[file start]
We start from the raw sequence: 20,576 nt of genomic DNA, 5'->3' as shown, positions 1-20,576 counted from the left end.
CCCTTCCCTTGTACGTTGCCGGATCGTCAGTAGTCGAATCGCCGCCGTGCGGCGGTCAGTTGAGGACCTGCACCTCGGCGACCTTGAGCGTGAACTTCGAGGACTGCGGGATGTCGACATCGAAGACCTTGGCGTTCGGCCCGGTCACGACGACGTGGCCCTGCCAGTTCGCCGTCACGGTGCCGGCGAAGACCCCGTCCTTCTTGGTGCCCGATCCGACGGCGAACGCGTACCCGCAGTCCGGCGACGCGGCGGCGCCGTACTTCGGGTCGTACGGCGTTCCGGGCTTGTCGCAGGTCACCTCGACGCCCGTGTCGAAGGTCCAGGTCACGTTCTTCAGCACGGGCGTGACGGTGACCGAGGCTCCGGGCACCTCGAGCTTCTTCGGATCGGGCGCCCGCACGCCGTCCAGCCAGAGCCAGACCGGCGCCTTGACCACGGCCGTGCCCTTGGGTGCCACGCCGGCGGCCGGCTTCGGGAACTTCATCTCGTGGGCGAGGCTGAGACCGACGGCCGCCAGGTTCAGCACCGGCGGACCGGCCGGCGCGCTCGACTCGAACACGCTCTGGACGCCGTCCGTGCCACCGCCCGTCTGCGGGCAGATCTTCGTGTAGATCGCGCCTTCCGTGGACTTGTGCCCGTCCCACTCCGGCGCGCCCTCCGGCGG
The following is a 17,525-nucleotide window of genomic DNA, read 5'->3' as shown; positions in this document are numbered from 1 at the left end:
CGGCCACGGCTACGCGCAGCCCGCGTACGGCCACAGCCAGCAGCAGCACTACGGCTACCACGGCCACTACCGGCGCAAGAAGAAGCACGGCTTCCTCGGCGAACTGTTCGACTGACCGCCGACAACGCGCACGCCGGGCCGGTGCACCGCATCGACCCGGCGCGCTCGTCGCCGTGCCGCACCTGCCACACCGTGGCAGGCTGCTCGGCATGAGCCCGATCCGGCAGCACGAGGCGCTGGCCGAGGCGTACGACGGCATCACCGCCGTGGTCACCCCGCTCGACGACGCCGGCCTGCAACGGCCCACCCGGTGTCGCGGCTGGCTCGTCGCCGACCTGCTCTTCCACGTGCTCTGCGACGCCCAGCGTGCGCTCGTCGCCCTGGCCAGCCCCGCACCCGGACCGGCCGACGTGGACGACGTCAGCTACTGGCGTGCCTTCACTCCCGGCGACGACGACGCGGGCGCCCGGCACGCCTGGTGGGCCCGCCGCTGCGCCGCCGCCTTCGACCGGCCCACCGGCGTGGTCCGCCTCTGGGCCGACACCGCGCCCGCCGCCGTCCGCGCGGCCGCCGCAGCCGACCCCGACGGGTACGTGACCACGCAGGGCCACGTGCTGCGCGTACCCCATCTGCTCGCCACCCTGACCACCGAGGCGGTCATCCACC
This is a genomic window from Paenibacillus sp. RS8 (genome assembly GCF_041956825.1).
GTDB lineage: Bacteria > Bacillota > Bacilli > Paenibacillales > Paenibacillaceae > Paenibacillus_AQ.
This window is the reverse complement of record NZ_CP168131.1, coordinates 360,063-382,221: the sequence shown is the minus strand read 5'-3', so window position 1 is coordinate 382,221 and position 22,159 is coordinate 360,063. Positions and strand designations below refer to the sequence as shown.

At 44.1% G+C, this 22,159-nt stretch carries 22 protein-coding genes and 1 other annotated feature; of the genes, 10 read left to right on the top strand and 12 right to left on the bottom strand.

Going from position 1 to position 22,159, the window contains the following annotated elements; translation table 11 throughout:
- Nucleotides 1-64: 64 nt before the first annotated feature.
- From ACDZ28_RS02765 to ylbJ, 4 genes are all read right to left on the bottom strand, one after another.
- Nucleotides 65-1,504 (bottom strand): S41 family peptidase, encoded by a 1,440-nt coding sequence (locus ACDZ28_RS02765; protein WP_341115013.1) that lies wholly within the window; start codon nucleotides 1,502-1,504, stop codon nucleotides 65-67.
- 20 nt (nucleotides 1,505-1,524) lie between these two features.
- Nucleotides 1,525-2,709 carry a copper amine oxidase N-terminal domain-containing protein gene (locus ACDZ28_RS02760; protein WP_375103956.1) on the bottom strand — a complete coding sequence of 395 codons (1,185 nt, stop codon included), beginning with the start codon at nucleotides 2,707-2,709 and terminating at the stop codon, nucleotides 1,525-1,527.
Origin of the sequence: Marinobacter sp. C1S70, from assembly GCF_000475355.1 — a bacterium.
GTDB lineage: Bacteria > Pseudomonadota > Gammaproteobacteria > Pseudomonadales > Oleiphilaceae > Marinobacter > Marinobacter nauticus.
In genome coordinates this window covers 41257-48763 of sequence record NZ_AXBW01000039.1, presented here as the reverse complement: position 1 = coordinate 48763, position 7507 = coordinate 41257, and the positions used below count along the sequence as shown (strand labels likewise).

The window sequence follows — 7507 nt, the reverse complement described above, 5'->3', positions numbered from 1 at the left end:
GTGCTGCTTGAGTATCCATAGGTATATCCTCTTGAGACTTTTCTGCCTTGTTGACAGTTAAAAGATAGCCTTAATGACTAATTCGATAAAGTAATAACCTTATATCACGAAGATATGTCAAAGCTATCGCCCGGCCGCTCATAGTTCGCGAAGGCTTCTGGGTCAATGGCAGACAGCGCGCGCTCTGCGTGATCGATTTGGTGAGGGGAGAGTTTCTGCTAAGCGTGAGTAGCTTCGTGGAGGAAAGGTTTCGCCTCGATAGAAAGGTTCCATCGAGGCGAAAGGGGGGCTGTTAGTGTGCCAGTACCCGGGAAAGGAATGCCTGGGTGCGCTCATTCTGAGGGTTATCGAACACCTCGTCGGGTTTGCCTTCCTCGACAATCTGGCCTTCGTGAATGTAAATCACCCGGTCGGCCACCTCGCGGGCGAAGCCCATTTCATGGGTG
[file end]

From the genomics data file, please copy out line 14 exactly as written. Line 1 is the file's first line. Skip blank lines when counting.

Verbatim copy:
- Nucleotides 1,525-2,709 carry a copper amine oxidase N-terminal domain-containing protein gene (locus ACDZ28_RS02760; protein WP_375103956.1) on the bottom strand — a complete coding sequence of 395 codons (1,185 nt, stop codon included), beginning with the start codon at nucleotides 2,707-2,709 and terminating at the stop codon, nucleotides 1,525-1,527.